A Collaborative National Center for Fusion & Plasma Research

Fusion Basics

What is Plasma?

Plasma is a state of matter along with solids, liquids and gases. It consists of a partially-ionized gas, containing ions, electrons, and neutral atoms.

So what does that mean?

In a plasma, some electrons are freed from their atoms, allowing current  and electricity to flow.  In fact, one of the few naturally-occurring plasmas found here on Earth is lightning!

Can you think of other plasmas?

  • Fluorescent light bulbs contain mercury plasma.
  • Stars, such as the sun are hot balls of plasma.
  • Aurora Borealis  and Aurora Australis
  • Fusion reactors, like NSTX-U, use plasma to fuse atoms to make energy.
  • Plasma displays use small cells of plasma to illuminate images.

What is Fusion?

Light atoms like hydrogen (one proton and one neutron) can fuse together so tightly that they release energy.  This will only happen if the two positively charged nuclei get close enough that they overcome the electric force pushing them apart.  When the nuclei get close enough, the force that binds protons and neutrons together, the strong force, takes over and pulls the nuclei even closer together.

The sun’s core is a natural fusion reactor. Before the sun formed, it was a cloud of gas mostly made up of hydrogen and some helium.  At some point, the cloud became so massive that gravity caused it to collapse in on itself and it formed a star. Numerous collisions in the core of the sun freed electrons from ions, forming a plasma state. Fusion began in the sun when collisions between ions became so frequent that the ions got close enough to fuse together.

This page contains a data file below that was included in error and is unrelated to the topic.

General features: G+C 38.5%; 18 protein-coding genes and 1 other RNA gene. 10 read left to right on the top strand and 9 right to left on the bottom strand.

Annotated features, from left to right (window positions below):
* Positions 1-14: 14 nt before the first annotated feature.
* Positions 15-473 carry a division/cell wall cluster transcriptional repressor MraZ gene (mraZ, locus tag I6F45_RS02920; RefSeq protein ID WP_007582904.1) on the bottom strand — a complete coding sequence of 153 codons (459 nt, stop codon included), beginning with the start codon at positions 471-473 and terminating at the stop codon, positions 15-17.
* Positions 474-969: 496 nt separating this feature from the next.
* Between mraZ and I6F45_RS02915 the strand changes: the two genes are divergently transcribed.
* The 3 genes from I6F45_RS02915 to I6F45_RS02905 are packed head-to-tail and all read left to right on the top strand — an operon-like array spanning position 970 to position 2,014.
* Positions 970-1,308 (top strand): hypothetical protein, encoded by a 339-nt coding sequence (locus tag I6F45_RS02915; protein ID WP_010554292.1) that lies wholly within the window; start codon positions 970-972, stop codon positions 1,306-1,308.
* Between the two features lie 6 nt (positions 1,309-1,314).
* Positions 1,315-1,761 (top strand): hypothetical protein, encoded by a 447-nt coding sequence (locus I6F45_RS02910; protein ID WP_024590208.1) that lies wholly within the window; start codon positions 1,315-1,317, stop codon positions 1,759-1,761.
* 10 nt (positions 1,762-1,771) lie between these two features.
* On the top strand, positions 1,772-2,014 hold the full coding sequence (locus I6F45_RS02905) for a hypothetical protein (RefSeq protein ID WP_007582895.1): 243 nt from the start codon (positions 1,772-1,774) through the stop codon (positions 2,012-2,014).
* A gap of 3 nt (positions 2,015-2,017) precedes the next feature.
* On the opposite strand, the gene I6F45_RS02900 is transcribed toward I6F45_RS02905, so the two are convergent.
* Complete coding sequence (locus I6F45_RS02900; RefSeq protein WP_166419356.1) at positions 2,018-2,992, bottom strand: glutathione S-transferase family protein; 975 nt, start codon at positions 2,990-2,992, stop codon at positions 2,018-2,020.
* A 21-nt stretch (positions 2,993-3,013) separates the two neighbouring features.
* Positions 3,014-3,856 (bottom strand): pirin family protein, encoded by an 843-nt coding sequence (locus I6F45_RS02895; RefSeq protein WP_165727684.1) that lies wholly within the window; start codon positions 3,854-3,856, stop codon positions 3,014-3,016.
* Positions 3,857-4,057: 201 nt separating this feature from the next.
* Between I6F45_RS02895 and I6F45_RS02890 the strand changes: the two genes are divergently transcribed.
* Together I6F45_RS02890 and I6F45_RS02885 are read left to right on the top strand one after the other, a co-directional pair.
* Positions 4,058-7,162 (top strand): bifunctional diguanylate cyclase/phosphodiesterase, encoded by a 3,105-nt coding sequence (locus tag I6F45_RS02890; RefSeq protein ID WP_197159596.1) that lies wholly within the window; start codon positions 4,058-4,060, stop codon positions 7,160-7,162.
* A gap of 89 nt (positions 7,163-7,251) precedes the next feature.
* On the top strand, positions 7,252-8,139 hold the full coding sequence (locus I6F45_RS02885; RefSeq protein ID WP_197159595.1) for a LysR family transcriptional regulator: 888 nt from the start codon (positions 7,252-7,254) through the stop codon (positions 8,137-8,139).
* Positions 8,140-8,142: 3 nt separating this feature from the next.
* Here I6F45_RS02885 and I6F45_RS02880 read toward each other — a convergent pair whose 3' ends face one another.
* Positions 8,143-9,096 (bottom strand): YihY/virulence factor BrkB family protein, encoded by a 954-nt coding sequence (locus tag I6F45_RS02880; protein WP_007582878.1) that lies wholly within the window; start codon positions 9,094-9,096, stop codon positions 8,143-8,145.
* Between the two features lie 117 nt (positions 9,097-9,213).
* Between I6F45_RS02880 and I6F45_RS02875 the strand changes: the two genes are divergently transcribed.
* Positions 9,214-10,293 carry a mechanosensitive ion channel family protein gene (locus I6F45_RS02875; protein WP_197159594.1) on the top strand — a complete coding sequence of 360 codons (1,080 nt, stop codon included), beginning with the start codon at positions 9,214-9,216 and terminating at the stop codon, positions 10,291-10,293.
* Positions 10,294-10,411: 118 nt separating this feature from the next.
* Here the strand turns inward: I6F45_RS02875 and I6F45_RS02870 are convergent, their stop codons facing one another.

The sun uses gravity to get its nuclei close enough and hot enough to start fusion. On Earth, researchers are trying to build fusion reactors of their own. They try to get atoms close enough by maximizing the number of ions in a small region and the amount of time that they stay close together.  In order to do that, reactors get heated to temperatures much hotter than the core of the sun (>100, 000, 000 °C) which converts hydrogen gas into a hydrogen plasma. Strong magnetic fields or high-powered lasers then confine the plasma into a small controllable region where fusion can happen.

Tokamak-style fusion reactors, like the NSTX-U, pump most of the extracted energy into fast neutrons. Energy from these neutrons can be collected in a blanket that surrounds the plasma and can consist of a molten mixture of lithium and lead. Excess heat in this blanket can then be used to make steam to drive turbines and generate electricity.

Further Reading

Please check out these online sources for more information about fusion and fusion-related topics:

U.S. Department of Energy
Princeton Plasma Physics Laboratory is a U.S. Department of Energy national laboratory managed by Princeton University.

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